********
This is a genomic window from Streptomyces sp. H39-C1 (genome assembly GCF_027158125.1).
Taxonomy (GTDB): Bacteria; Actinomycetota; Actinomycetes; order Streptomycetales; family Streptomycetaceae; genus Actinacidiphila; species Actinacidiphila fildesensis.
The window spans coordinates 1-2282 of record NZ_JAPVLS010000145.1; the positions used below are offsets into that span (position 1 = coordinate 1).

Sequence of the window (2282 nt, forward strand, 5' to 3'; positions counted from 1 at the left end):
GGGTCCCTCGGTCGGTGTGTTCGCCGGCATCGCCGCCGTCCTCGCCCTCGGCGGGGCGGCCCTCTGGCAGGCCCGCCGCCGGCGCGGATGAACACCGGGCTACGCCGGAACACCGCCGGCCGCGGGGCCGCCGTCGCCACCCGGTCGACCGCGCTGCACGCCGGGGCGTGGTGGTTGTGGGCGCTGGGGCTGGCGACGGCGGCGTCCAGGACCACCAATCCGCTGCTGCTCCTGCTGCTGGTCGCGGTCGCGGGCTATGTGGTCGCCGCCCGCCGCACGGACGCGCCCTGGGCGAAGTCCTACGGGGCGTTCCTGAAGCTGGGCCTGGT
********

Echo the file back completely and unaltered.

This is a genomic window from Streptomyces sp. H39-C1 (genome assembly GCF_027158125.1).
Taxonomy (GTDB): Bacteria; Actinomycetota; Actinomycetes; order Streptomycetales; family Streptomycetaceae; genus Actinacidiphila; species Actinacidiphila fildesensis.
The window spans coordinates 1-2282 of record NZ_JAPVLS010000145.1; the positions used below are offsets into that span (position 1 = coordinate 1).

Sequence of the window (2282 nt, forward strand, 5' to 3'; positions counted from 1 at the left end):
GGGTCCCTCGGTCGGTGTGTTCGCCGGCATCGCCGCCGTCCTCGCCCTCGGCGGGGCGGCCCTCTGGCAGGCCCGCCGCCGGCGCGGATGAACACCGGGCTACGCCGGAACACCGCCGGCCGCGGGGCCGCCGTCGCCACCCGGTCGACCGCGCTGCACGCCGGGGCGTGGTGGTTGTGGGCGCTGGGGCTGGCGACGGCGGCGTCCAGGACCACCAATCCGCTGCTGCTCCTGCTGCTGGTCGCGGTCGCGGGCTATGTGGTCGCCGCCCGCCGCACGGACGCGCCCTGGGCGAAGTCCTACGGGGCGTTCCTGAAGCTGGGCCTGGT